|Grassland restoration in a changing world: consequences of practices and variable environments
|Year of Publication
|Kansas State University
|chronosequence, Climate change, common garden, local adaptation, tallgrass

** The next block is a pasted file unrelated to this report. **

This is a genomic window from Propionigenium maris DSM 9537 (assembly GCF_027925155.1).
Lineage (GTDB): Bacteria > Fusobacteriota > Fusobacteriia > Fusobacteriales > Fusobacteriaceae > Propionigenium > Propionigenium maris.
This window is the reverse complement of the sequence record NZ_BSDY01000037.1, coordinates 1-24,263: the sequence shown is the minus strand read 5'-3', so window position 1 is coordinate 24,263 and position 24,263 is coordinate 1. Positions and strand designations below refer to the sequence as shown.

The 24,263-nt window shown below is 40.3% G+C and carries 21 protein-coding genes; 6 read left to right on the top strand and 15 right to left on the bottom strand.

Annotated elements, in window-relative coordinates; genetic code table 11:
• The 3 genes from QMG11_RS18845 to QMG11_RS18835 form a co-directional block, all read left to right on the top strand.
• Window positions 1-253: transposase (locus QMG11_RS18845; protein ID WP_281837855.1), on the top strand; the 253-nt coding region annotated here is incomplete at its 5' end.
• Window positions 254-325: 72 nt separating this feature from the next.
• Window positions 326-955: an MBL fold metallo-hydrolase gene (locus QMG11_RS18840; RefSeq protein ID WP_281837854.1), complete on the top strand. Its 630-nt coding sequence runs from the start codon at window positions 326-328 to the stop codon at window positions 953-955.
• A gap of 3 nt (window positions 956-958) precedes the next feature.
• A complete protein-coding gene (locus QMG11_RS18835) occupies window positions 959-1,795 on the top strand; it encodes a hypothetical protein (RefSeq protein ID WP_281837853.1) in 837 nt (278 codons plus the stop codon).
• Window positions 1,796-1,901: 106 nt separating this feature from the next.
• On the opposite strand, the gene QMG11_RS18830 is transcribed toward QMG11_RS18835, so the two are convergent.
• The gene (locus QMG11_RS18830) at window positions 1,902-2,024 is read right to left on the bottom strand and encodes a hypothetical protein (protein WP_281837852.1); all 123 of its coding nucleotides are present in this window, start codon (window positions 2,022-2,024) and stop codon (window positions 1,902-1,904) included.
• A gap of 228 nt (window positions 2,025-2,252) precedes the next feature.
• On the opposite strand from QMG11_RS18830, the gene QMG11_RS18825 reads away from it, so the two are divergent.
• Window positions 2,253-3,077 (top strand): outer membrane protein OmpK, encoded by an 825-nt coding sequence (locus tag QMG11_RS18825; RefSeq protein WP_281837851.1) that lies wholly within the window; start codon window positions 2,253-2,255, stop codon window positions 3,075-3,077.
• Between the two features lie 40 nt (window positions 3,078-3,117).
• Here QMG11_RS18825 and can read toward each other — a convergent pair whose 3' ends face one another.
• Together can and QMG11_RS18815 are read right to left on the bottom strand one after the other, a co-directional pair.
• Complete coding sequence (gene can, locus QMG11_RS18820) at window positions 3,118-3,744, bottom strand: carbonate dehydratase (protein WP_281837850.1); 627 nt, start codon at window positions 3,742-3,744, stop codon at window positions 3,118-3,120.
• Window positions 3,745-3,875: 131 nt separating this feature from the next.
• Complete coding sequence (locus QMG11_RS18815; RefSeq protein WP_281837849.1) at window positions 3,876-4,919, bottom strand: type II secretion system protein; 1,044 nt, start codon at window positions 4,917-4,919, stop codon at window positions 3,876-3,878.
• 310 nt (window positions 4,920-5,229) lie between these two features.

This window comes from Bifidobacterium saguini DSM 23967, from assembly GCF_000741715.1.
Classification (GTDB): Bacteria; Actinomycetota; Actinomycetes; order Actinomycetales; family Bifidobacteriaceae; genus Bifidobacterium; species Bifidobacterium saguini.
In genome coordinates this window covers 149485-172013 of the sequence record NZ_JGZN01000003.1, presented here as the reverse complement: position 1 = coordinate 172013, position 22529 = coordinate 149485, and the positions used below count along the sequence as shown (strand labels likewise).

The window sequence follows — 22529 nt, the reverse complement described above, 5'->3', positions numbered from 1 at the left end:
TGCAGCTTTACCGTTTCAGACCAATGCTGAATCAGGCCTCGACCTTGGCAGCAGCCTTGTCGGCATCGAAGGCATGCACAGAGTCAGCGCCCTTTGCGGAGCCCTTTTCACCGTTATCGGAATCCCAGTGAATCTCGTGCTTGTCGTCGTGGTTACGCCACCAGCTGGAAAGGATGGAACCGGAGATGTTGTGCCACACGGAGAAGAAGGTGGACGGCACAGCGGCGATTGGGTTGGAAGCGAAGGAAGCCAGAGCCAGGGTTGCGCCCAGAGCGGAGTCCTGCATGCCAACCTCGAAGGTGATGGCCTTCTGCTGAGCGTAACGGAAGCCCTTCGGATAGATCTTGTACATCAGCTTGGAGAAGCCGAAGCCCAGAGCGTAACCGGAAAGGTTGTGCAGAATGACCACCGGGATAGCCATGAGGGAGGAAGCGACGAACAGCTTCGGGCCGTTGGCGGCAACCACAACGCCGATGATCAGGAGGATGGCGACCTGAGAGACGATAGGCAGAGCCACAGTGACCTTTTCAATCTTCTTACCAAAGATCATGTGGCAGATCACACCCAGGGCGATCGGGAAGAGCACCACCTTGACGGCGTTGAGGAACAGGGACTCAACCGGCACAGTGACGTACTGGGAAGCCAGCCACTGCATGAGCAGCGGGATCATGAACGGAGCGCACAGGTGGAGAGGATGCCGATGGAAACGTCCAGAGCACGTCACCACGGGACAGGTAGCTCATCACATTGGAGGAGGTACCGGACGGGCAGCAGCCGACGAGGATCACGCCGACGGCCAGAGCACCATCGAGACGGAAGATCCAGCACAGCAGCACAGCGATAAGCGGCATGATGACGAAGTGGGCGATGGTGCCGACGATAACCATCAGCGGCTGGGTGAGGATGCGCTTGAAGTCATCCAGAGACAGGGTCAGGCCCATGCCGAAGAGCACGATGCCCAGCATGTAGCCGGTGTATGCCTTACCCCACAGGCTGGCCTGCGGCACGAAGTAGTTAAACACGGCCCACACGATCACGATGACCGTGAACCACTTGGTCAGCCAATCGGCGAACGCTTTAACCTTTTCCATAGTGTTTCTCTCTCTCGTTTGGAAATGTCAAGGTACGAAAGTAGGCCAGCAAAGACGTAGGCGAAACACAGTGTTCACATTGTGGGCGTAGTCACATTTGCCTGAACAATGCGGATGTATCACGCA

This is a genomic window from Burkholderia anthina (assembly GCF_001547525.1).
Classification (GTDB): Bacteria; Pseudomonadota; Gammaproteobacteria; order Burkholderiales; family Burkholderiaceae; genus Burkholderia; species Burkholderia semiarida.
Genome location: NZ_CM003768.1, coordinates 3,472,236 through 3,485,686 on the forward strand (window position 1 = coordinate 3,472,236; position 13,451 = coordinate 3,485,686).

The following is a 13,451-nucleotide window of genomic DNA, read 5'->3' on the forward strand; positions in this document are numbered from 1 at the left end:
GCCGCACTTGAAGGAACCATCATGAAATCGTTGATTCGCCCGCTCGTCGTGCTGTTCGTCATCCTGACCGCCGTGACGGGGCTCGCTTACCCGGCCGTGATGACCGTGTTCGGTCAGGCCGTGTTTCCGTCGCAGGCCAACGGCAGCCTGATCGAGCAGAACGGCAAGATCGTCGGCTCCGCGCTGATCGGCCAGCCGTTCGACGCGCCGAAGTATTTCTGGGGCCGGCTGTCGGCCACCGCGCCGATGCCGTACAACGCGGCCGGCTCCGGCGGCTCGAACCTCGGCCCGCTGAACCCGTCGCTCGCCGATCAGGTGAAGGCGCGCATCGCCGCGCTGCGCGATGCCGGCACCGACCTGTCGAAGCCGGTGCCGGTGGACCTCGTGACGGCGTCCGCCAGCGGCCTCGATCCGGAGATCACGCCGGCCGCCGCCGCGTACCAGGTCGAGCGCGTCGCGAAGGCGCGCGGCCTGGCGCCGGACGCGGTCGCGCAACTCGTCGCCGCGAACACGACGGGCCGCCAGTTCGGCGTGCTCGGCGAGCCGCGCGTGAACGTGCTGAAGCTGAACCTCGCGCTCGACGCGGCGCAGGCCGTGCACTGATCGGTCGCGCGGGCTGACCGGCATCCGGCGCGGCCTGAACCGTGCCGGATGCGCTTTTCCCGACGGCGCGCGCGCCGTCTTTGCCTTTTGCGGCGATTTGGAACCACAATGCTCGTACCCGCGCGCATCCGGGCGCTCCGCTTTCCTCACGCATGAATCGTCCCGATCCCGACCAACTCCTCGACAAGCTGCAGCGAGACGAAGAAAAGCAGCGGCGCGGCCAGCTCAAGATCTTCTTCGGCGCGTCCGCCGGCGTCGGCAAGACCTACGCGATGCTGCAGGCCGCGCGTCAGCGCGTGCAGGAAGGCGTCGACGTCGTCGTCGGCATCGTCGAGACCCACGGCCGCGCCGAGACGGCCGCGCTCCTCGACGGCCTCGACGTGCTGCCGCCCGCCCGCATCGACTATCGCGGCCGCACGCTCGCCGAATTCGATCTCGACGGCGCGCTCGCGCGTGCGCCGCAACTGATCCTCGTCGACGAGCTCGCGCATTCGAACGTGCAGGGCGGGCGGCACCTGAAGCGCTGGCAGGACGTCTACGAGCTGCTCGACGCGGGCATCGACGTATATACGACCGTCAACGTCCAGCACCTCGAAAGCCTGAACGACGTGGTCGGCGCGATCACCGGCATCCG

The feasibility of restoration, which traditionally targets historical conditions, is questionable in the context of global change. To address this, my dissertation investigated (Chapter 2) the patterns of restoration establishment along a chronosequence of restored prairies with respect to nearby remnant prairies, (Chapters 3-4) responses of plant communities in restorations initiated using different methods (levels of species richness and sowing density) to drought, which is projected to increase in frequency, and (Chapters 5-6) the effects of propagule source and variation (mixing among sources) on restoration establishment and the generality of restoration outcomes across variable environments using reciprocal common gardens of multi-species restoration seedings. Chapter 2, published in Restoration Ecology, showed that restoration led to the recovery of desirable characteristics within several years, but restorations utilizing primarily fall-collected seeds likely diminished the representation of early phenology species, so biodiversity may be further enhanced by including early phenology species in seeding mixes. Chapters 3 and 4, published respectively in Ecological Applications and Applied Vegetation Science, examined the establishment of native plant communities after seeding and their responses to experimentally imposed drought. Both high seed mixture richness and high density seeding resulted in greater establishment of native, seeded species compared to low richness and low density treatments, and exotic species were less prevalent in high richness and high density treatments. However, we found little evidence of differential drought resistance, recovery, and resilience among treatments. This result coupled with increases in exotic species following drought suggest that other forms of active management may be needed to produce restored plant communities that are robust to climate change. Chapter 5 (published in Ecosphere) and Chapter 6 found that seed source affects individual species establishment, community structure, and productivity. However, there was no consistent advantage for any source, including local sources, across sites or species. This suggests that source effects on single species or effects observed at single locations should not be broadly generalized. Together, this dissertation shows that restoration can recover many characteristics of native prairies and that manipulation of seeding practices (seed mixture richness, seeding density, seed source) influence grassland establishment in terms of productivity, community structure, invasion, and the abundance and survival of individual species.